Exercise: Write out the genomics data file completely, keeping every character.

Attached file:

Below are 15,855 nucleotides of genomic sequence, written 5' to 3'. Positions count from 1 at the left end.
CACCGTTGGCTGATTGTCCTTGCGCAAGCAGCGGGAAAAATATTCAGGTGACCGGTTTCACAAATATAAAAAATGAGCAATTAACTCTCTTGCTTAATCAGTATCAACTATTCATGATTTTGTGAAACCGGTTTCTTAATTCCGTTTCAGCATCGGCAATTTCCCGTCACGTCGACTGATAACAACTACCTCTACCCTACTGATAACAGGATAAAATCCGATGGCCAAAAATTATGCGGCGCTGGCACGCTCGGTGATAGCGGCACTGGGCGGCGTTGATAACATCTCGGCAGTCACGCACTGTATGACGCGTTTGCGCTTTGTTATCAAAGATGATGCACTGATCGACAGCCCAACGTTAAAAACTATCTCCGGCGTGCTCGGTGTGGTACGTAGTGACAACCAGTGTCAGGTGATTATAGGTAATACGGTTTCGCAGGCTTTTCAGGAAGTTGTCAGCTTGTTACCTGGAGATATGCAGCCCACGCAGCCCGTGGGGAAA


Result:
Below are 15,855 nucleotides of genomic sequence, written 5' to 3'. Positions count from 1 at the left end.
CACCGTTGGCTGATTGTCCTTGCGCAAGCAGCGGGAAAAATATTCAGGTGACCGGTTTCACAAATATAAAAAATGAGCAATTAACTCTCTTGCTTAATCAGTATCAACTATTCATGATTTTGTGAAACCGGTTTCTTAATTCCGTTTCAGCATCGGCAATTTCCCGTCACGTCGACTGATAACAACTACCTCTACCCTACTGATAACAGGATAAAATCCGATGGCCAAAAATTATGCGGCGCTGGCACGCTCGGTGATAGCGGCACTGGGCGGCGTTGATAACATCTCGGCAGTCACGCACTGTATGACGCGTTTGCGCTTTGTTATCAAAGATGATGCACTGATCGACAGCCCAACGTTAAAAACTATCTCCGGCGTGCTCGGTGTGGTACGTAGTGACAACCAGTGTCAGGTGATTATAGGTAATACGGTTTCGCAGGCTTTTCAGGAAGTTGTCAGCTTGTTACCTGGAGATATGCAGCCCACGCAGCCCGTGGGGAAA